More than twenty years ago, two friends joked about a bicycle ride to San Francisco. Today, one of them can say he made the trek.
“We were never able to go but the idea of doing it has always been with me,” said Doug Freson, an Electrician at Ford’s Sharonville Transmission Plant. “So last year when the opportunity presented itself I just decided to start training.”
The only thing he knew for sure was that his first stop would be Lawrenceburg, Ind., a town about 66 miles from where he first began. Each morning he planned to wake up and scour the Web for towns and hotels along the way. If he was going to reach San Francisco and return home on time, he’d need to bike 80 – 100 miles per day.
On Aug. 15, armed with the clothes on his back, some water bottles and a few electronics, he began his journey westward.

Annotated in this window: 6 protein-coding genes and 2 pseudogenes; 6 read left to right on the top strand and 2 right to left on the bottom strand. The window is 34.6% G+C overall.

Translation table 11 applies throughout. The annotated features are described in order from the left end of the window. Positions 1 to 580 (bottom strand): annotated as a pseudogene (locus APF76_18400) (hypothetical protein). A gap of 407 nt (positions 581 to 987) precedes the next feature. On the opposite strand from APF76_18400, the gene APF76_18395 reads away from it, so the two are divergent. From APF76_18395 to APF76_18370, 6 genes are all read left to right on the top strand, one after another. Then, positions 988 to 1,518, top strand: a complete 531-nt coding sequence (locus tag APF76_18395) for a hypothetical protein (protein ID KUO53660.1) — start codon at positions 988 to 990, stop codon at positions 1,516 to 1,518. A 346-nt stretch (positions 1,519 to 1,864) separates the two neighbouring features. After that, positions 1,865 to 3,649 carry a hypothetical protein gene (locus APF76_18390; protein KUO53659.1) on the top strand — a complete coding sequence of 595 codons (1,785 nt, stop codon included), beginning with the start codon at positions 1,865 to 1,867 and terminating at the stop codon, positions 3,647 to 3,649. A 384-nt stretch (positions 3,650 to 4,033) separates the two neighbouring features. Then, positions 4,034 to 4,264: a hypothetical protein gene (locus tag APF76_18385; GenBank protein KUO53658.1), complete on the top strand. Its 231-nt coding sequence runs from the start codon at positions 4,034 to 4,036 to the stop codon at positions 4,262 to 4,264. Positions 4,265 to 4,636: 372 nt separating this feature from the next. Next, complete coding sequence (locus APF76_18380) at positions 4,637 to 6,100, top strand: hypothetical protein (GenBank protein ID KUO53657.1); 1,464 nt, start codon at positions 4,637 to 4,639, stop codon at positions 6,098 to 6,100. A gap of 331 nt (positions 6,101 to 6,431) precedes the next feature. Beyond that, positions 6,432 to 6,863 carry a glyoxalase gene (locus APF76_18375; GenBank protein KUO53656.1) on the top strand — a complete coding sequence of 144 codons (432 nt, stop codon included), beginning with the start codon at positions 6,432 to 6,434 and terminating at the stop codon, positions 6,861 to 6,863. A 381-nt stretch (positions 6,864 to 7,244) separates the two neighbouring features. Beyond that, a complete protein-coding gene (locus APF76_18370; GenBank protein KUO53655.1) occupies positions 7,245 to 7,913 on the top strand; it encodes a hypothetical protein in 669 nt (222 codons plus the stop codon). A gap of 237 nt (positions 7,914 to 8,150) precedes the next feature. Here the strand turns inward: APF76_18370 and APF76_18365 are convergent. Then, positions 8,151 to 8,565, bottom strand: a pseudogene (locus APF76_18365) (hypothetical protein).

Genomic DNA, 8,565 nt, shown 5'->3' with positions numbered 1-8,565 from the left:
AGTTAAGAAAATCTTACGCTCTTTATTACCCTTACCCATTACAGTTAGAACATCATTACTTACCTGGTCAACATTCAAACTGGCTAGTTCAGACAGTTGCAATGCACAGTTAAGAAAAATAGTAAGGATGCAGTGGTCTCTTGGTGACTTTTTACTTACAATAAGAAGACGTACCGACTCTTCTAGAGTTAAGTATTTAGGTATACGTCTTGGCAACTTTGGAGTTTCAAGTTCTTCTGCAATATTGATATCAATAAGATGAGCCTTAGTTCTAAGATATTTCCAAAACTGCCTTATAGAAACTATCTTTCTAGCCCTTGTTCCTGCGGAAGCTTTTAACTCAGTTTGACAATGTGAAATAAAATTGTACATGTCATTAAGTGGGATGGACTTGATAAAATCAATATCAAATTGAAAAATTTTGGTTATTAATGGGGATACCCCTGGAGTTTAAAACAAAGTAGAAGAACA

“The overall trip was more physical than I had anticipated,” he said in reference to the challenges he faced. “I biked into head winds for a lot of the trip and in Colorado rode up a mountain for 23 miles. I had to bike 144 miles in one day after realizing the city I was going to didn’t even exist.”
When asked about giving up he said, “The thought crossed my mind but I’d make sure to sleep on it. I got a ton of encouragement from people along the way which helped to keep me going. Once I hit the Rockies I knew I could make it.”
And that he did. On Sept. 11, after 28 days and 2,650 miles he rode up to the Pacific Ocean and jumped in.
“Actually doing it was great but my favorite part of the trip was the people,” he said. “They’d give me their phone numbers or start following me on Facebook. They were just so supportive it was unbelievable!”
Freson isn’t sure what’s next on his agenda but for now he’s just happy to be home. In regard to how it feels to have accomplished this goal he said, “I’m thrilled to death I did it and I’m thrilled to death it’s over.”
Freson reaching the Pacific Ocean after 28 days and 2,650 miles